Are you looking for more volunteers? Why does recruiting volunteers seem to be so difficult? Our friend, Carey Nieuwhof suggests 7 questions that every volunteer asks before saying yes. Consider these questions and find healthy answers to increase healthy volunteer engagement and ministry growth.

So you’d love to see more volunteers serve in your church or organization.

Who wouldn’t?

And yet when it come to volunteers, a surprising number of leaders struggle. Many leaders suffer from:

A chronic shortage

High turnover

Mediocre or poor morale

Ask most leaders why this is, and they can’t If you’re always short on volunteers, ask yourself, “Would you volunteer for you?”tell you.

And yet the reasons are not that difficult to figure out. Often you just need to shift perspectives.

Here’s a simple place to start. If you’re always short on volunteers, ask yourself:

Would you volunteer for you?

Answer honestly. The response can be very telling.

If the answer’s no (or you think the answer is yes, but almost everyone else would answer it for you differently), then the next step is to figure out why. Why aren’t people stepping up or sticking around?

That’s where the next 7 questions can help.

7 Questions Every Volunteer Asks

Almost every volunteer at some point probably asks variations of these 7 questions, whether they ever say them out loud or not. If you’ve volunteered for someone else, you’ve probably asked them whether you realize it or not.

Develop great, healthy answers to these 7 questions, and volunteers are far more likely to stick around.

Better, yet, they’re likely to grow and flourish under your leadership.

Discover what no one told me in 20 years of volunteering.

1. Is This Really About the Mission?

Most people want to give themselves to a cause that’s bigger than themselves. In my view, no cause is greater or more worthy than the mission of the local church.

Yet many churches lose focus on the mission.

Volunteering ends up being about

Filling a slot

Meeting a need

Doing your duty

Or, in the worst case scenario, volunteering can become more about serving the ego of the leader than it does about serving Christ.

When you keep the true mission of the church or When an organization loses focus on their mission, volunteers lose heart.your organization central, people rally. For example, in addition to leading a local church, I sit on the Board of Directors for an extremely well run local food bank. Their mission? A city in which no one is hungry. That’s inspiring.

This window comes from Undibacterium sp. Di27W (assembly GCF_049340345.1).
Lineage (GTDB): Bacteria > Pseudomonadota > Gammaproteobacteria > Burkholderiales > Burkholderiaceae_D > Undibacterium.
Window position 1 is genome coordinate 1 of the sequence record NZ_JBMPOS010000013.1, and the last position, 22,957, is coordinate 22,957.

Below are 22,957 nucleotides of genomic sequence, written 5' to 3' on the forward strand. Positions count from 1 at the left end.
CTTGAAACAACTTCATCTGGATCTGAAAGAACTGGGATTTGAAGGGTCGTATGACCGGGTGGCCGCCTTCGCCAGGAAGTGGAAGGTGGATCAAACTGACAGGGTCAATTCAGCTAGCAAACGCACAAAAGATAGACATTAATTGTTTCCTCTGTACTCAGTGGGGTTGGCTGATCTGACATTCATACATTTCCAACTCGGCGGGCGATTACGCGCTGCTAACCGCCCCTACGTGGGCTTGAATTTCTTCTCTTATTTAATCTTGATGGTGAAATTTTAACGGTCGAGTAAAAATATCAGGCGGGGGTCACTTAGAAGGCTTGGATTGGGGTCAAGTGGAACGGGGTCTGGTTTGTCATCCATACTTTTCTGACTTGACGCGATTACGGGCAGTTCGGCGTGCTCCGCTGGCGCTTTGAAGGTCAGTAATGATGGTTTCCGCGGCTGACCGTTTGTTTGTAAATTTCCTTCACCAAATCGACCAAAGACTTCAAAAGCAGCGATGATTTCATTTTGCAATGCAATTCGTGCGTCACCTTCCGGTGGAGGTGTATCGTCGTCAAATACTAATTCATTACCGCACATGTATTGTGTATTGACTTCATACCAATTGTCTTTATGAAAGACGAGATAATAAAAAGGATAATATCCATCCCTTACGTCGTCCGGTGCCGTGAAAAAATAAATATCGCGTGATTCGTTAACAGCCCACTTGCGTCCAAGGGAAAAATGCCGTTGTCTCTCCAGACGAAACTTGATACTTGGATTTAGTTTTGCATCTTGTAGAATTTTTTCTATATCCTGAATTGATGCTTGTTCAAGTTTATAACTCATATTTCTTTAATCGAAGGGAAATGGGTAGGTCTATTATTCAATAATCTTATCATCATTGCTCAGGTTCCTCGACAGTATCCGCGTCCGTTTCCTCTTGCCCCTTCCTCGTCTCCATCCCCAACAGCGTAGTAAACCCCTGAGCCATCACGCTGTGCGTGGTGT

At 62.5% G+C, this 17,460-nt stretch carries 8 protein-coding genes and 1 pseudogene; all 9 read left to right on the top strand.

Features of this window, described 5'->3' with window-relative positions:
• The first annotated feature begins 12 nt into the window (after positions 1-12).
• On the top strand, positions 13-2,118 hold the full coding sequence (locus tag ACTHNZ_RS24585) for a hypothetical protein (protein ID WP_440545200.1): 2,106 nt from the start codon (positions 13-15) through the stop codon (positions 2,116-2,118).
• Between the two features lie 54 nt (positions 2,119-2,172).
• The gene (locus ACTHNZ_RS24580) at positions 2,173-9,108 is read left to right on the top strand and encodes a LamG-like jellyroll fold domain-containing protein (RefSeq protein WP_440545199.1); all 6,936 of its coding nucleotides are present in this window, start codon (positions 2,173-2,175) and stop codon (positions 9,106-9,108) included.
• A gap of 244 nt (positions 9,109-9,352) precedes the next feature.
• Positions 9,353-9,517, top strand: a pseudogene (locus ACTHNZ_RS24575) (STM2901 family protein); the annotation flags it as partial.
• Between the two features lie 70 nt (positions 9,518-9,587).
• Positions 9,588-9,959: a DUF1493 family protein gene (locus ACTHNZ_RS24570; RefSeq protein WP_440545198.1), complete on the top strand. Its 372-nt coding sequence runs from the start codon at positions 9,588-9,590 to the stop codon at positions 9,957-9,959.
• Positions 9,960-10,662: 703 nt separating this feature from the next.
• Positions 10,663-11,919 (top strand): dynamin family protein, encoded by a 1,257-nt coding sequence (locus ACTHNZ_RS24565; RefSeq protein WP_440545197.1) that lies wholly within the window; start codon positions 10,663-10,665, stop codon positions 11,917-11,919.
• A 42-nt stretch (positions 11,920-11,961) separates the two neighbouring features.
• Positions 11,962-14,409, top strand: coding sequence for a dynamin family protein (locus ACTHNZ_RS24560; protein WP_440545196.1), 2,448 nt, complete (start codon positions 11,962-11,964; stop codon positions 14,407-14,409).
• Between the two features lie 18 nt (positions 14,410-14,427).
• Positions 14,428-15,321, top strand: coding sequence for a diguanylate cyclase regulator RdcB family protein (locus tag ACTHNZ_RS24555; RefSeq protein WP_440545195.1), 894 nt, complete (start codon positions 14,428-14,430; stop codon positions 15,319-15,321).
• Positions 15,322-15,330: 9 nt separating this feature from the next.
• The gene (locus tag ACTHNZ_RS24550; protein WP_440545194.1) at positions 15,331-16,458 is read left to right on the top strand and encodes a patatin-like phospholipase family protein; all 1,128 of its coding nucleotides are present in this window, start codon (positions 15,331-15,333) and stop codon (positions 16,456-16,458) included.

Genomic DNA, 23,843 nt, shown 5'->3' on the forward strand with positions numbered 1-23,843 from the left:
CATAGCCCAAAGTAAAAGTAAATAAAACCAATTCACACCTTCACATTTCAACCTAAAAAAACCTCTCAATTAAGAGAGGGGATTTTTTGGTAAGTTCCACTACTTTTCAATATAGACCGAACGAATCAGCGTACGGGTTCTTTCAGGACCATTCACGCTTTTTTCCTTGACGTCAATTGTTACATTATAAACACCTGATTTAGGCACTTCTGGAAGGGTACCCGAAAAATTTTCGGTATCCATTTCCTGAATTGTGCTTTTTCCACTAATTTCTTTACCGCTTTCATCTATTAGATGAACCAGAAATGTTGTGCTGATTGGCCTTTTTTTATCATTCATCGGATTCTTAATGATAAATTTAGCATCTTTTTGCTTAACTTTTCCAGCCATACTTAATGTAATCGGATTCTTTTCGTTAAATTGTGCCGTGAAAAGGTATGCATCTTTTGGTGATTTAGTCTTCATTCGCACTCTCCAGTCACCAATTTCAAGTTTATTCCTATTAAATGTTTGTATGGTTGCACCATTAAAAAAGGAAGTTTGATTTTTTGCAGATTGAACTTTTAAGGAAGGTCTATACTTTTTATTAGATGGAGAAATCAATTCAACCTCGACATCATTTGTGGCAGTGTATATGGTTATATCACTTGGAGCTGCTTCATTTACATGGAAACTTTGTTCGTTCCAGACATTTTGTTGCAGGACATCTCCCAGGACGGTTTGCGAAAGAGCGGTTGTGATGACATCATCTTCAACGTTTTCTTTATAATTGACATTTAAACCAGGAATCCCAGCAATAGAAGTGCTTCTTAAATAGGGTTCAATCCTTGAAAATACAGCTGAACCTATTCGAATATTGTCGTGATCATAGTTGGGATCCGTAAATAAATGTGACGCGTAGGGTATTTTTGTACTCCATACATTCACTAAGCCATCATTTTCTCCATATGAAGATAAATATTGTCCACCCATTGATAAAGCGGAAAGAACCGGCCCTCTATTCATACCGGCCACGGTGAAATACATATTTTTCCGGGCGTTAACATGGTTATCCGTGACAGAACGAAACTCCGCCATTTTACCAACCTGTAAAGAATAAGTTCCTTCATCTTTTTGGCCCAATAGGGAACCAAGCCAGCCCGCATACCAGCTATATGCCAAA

When you lose focus on the mission, volunteers lose heart.

Every volunteer wants to give their time to something bigger than us or bigger than themselves. So give them that opportunity.New call-to-action

2. Are The Relationships Around Here Healthy?

No community should have better relationships than the local church.

After all, our faith is based on a savior who reconciled the world to himself, forgiving our sin. What could we possibly hold against one another?

And yet often the local church has some of the most fractious, passive-aggressive relationships out there.

We have a savior who came full of grace and truth, yet often church leaders will often swing to either extreme: all grace, so issues are never dealt with, or all truth, so people get hurt.

Even if you don’t lead a church (leaders from a variety of backgrounds read this blog), realize that many people love the mission of the organization they work for, they just can’t stand the personal politics and dysfunction.

One of the greatest gifts church leadership can give to a congregation is healthy relationships. So be healthy.

Not sure what that means?

Start by changing one thing. Talk to people you disagree with, not about them. That will change far more than you think.

Additionally, almost every organization has toxic people in it.

3. Will Serving Help Me Grow Spiritually?

It’s ironic that in many churches and organizations, people equate serving with burning out, not being renewed.

And yet Christian service should be a paradox of renewal: when we give our lives away, we find them. When we serve, we grow.